Researchers have found a link between a common back ailment and a type of heart failure

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Columbia researchers have found a link between a common back ailment and a type of heart failure, suggesting that screening patients with lumbar spinal stenosis could identify those at risk of the heart disease and prevent premature deaths.

Once considered rare, the heart disease, called transthyretin amyloid cardiomyopathy, is now thought to be a more common but underdiagnosed cause of heart failure. The disease is caused by proteins called transthyretin that can clump together and create amyloid deposits in the heart, the spine, ligaments, and other tissues. In the heart, the deposits stiffen the walls and reduce the amount of blood the heart can pump.

Until recently, no treatment was available for this type of heart failure. But in 2019, after a clinical trial led by Columbia cardiologist Mathew S. Maurer, MD, the FDA approved a drug that prevents transthyretin amyloid deposition. (Amyloid deposits also appear in Alzheimer’s disease, but those develop from a different protein and cannot be treated with the drug).

“We have a good treatment that reduces the risk of dying from this condition, and now we clearly need a better way to screen people and find those at risk,” says Maurer, professor of medicine at Columbia University Vagelos College of Physicians and Surgeons. “Because the drug does not reduce existing amyloid, it’s most effective when taken early in the disease.”

Screening back patients

Recent studies suggest that many patients diagnosed with lumbar spinal stenosis develop transthyretin amyloid cardiomyopathy five to 15 years after their stenosis diagnosis. That led Maurer to consider whether screening stenosis patients who undergo surgery could identify those at risk of transthyretin cardiomyopathy or who are already in the early stages.

“Many spinal stenosis patients undergo spinal surgery, and it is easy to take a sample of tissue removed during the procedure and test it for transthyretin amyloid,” Maurer says. If amyloid is present in the spine, doctors could use advanced imaging or a heart muscle biopsy to determine if the heart is also affected.

To see if such screening would be worthwhile, Maurer’s team at Columbia analyzed spinal tissue from 47 patients (ages 62 to 76) undergoing spinal decompression surgery. The researchers detected amyloid in the spine of 34% of patients; two-thirds had transthyretin amyloid, while the amyloid content of the other third could not be identified.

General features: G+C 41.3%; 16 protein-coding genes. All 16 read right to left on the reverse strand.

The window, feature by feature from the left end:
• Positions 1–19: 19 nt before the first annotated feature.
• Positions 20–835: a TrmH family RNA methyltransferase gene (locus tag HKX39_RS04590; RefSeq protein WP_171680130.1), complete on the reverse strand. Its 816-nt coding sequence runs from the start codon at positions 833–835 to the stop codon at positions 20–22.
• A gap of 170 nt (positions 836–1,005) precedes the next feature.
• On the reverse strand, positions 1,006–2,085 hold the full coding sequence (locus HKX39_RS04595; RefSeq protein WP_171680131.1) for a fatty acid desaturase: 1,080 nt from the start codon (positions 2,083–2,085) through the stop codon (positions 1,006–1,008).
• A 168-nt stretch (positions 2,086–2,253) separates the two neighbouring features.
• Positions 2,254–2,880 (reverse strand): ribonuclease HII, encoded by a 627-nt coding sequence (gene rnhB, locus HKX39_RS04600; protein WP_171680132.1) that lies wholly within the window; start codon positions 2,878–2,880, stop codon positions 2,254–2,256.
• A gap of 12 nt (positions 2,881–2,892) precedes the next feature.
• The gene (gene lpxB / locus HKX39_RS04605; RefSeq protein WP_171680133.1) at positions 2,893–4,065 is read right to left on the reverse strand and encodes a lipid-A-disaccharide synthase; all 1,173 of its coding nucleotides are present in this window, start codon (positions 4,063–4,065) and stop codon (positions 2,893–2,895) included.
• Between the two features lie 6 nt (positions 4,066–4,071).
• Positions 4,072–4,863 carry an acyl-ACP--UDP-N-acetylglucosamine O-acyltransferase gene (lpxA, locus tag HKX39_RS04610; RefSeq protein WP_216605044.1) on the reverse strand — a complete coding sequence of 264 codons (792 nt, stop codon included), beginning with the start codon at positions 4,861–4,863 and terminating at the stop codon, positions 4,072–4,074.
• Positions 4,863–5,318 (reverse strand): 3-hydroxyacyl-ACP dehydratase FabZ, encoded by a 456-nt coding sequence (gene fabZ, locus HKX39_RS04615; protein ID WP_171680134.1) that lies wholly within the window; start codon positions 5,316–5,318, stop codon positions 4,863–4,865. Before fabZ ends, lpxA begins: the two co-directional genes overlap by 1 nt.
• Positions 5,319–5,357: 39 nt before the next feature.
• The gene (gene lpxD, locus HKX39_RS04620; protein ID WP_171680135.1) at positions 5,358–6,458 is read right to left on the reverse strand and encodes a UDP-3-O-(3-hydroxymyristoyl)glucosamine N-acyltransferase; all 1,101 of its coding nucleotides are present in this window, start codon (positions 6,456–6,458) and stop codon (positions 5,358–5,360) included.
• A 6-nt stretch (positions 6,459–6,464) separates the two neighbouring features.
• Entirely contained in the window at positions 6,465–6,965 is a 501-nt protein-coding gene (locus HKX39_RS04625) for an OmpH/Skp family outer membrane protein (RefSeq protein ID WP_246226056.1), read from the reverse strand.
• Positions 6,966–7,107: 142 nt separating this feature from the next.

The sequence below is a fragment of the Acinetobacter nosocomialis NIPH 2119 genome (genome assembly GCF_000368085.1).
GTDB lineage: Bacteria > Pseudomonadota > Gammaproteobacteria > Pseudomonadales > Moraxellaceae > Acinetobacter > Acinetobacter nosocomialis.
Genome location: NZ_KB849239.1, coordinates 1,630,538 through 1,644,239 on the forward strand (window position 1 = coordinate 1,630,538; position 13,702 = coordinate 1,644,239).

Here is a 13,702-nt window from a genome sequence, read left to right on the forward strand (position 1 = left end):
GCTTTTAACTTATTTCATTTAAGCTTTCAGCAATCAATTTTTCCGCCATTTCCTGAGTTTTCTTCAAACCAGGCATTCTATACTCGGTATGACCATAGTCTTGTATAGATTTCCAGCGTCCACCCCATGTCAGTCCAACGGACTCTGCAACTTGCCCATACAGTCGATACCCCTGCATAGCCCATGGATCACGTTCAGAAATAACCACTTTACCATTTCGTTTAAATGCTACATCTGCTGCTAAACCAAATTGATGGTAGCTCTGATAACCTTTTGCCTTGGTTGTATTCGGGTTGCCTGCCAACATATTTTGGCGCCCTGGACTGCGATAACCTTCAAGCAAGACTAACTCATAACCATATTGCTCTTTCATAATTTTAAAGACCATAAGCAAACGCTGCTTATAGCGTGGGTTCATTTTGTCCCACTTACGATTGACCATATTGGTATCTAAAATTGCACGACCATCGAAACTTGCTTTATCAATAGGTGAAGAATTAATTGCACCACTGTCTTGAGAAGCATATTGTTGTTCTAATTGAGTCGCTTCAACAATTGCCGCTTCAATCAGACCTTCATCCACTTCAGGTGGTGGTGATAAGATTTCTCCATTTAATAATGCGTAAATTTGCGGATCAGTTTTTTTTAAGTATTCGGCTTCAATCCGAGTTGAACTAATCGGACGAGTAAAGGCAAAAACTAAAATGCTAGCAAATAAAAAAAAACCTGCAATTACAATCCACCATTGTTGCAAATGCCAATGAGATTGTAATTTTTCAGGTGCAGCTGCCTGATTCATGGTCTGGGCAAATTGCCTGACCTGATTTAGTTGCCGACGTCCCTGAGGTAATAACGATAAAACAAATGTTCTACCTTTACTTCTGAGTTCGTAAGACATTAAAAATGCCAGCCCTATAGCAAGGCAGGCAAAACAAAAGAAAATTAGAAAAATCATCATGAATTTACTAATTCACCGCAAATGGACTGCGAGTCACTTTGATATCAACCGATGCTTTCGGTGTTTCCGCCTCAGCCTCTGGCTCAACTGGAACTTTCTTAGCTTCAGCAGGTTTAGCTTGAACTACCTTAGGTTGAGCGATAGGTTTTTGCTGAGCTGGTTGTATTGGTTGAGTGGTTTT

Among those with confirmed transthyretin amyloid (10 patients), one had already developed cardiac amyloidosis and subsequently began treatment with tafamidis. The other nine patients are being closely monitored by their physicians for future heart problems.

“Based on these findings, we would suggest that all patients who undergo surgery for spinal stenosis should be screened for transthyretin amyloid,” says Maurer. “I’d certainly recommend screening if a patient has additional orthopedic issues, such as carpal tunnel syndrome, joint deterioration, or bicep tendon injury, each of which can be caused by transthyretin amyloid. Such patients are especially likely to have transthyretin amyloid and be at risk for heart failure in the future.”


The results from our cross-sectional analyses showed an association between chronic LBP and lifetime myocardial infarction and a borderline association for myocardial infarction in the last two years. Similarly, there was a relationship between chronic LBP and other coronary heart diseases, both at lifetime and in the last two years, when twins were considered part of the total sample. Further analytical steps, which partially or fully controls for genetics and early shared environment, showed an overall pattern of increase in the magnitude of the association between LBP and coronary heart related diseases, although no statistically significant relationship was observed.

The magnitude of the OR for MZ twins (were highest levels of adjustment are achieved) in the prevalence analysis suggests that although this association is no longer significant, we should not assume that genetics and the early shared environment are confounding the association between chronic LBP, myocardial infarction and other coronary heart diseases. Although the cross-sectional nature of our study limits the possibility of identifying causal relationships, the co-twin control design provides some insight, suggesting the possibility that the association is not completely due to genetics and familial factors and that the loss of significance could reflect a decrease of power due to the reduction in sample size when using discordant pairs and the low prevalence of the outcome. This interpretation is based on the magnitude of the OR in the MZ analysis and plausibility of the effects of LBP on other coronary heart diseases (including myocardial infarction), rather than a narrowed inspection of p-values, which is known to be of limited clinical interpretation and problematic [30].

There are a number of (non-twin) cross-sectional studies that have investigated the relationship between LBP and coronary heart disease. Overall our results are in general agreement, including a study which found an association between chronic spinal pain and the prevalence of coronary heart disease in adults 18 years or older (OR: 1.3, 95%CI: 1.0 to 1.7) [18]. The presence of severe back pain was significantly associated with the prevalence of cardiovascular disease and myocardial infarction in elderly women (OR: 3.0, 95% CI: 2.0 to 4.6) [11]. General chronic musculoskeletal pain is also associated with higher prevalence estimates of cardiovascular disease in people over 65 years (OR: 1.8, 95%CI: 1.45 to 2.30) [19], and myocardial infarction (OR: 2.47, 95%CI: 1.43 to 4.28) [20].